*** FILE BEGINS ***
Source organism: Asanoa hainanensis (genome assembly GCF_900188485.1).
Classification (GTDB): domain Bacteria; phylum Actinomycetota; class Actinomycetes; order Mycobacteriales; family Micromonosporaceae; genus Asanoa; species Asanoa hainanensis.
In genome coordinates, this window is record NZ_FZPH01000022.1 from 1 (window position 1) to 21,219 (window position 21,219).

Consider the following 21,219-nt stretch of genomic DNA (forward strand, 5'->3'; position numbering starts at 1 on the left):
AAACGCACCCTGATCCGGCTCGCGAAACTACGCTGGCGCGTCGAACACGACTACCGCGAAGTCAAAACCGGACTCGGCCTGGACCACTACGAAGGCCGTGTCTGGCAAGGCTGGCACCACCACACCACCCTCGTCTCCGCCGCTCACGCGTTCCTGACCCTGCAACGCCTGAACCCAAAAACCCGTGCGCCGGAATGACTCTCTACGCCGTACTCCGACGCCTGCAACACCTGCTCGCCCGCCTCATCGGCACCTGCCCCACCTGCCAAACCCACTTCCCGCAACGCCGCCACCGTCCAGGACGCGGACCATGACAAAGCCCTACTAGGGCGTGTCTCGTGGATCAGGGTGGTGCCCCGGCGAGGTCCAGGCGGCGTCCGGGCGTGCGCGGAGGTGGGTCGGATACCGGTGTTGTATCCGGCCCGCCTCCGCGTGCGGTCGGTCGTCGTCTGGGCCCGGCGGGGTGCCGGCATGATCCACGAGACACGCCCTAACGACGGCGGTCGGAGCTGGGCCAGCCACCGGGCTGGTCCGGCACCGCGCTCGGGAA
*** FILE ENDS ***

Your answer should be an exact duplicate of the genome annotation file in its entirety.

Source organism: Asanoa hainanensis (genome assembly GCF_900188485.1).
Classification (GTDB): domain Bacteria; phylum Actinomycetota; class Actinomycetes; order Mycobacteriales; family Micromonosporaceae; genus Asanoa; species Asanoa hainanensis.
In genome coordinates, this window is record NZ_FZPH01000022.1 from 1 (window position 1) to 21,219 (window position 21,219).

Consider the following 21,219-nt stretch of genomic DNA (forward strand, 5'->3'; position numbering starts at 1 on the left):
AAACGCACCCTGATCCGGCTCGCGAAACTACGCTGGCGCGTCGAACACGACTACCGCGAAGTCAAAACCGGACTCGGCCTGGACCACTACGAAGGCCGTGTCTGGCAAGGCTGGCACCACCACACCACCCTCGTCTCCGCCGCTCACGCGTTCCTGACCCTGCAACGCCTGAACCCAAAAACCCGTGCGCCGGAATGACTCTCTACGCCGTACTCCGACGCCTGCAACACCTGCTCGCCCGCCTCATCGGCACCTGCCCCACCTGCCAAACCCACTTCCCGCAACGCCGCCACCGTCCAGGACGCGGACCATGACAAAGCCCTACTAGGGCGTGTCTCGTGGATCAGGGTGGTGCCCCGGCGAGGTCCAGGCGGCGTCCGGGCGTGCGCGGAGGTGGGTCGGATACCGGTGTTGTATCCGGCCCGCCTCCGCGTGCGGTCGGTCGTCGTCTGGGCCCGGCGGGGTGCCGGCATGATCCACGAGACACGCCCTAACGACGGCGGTCGGAGCTGGGCCAGCCACCGGGCTGGTCCGGCACCGCGCTCGGGAA